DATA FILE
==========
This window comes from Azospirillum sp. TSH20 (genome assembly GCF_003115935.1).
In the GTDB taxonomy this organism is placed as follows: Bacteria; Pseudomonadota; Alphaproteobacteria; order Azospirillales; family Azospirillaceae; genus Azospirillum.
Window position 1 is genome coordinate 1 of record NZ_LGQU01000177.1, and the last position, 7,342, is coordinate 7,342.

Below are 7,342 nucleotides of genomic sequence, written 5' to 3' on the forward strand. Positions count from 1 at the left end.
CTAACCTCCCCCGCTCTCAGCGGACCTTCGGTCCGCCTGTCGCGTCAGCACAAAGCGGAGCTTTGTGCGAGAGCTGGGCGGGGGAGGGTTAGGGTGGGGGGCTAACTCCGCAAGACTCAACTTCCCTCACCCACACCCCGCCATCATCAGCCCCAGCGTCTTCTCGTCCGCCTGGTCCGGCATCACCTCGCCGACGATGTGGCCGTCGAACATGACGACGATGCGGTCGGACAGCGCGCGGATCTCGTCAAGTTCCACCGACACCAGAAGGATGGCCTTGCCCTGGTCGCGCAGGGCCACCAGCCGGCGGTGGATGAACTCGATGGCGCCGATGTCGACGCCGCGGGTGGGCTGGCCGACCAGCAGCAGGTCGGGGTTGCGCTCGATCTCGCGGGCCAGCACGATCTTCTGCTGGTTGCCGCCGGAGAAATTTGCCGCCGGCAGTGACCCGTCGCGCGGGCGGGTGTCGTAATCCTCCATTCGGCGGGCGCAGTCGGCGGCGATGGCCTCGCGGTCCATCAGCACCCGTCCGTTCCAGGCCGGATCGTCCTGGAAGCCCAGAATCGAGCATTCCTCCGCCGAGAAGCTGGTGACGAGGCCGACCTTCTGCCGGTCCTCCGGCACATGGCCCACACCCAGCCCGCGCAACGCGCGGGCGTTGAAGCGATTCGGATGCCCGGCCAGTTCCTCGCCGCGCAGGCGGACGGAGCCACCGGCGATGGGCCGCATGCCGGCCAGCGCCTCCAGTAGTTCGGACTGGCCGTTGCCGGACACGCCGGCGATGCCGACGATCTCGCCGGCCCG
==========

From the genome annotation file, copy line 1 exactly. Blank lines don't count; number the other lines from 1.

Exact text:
This window comes from Azospirillum sp. TSH20 (genome assembly GCF_003115935.1).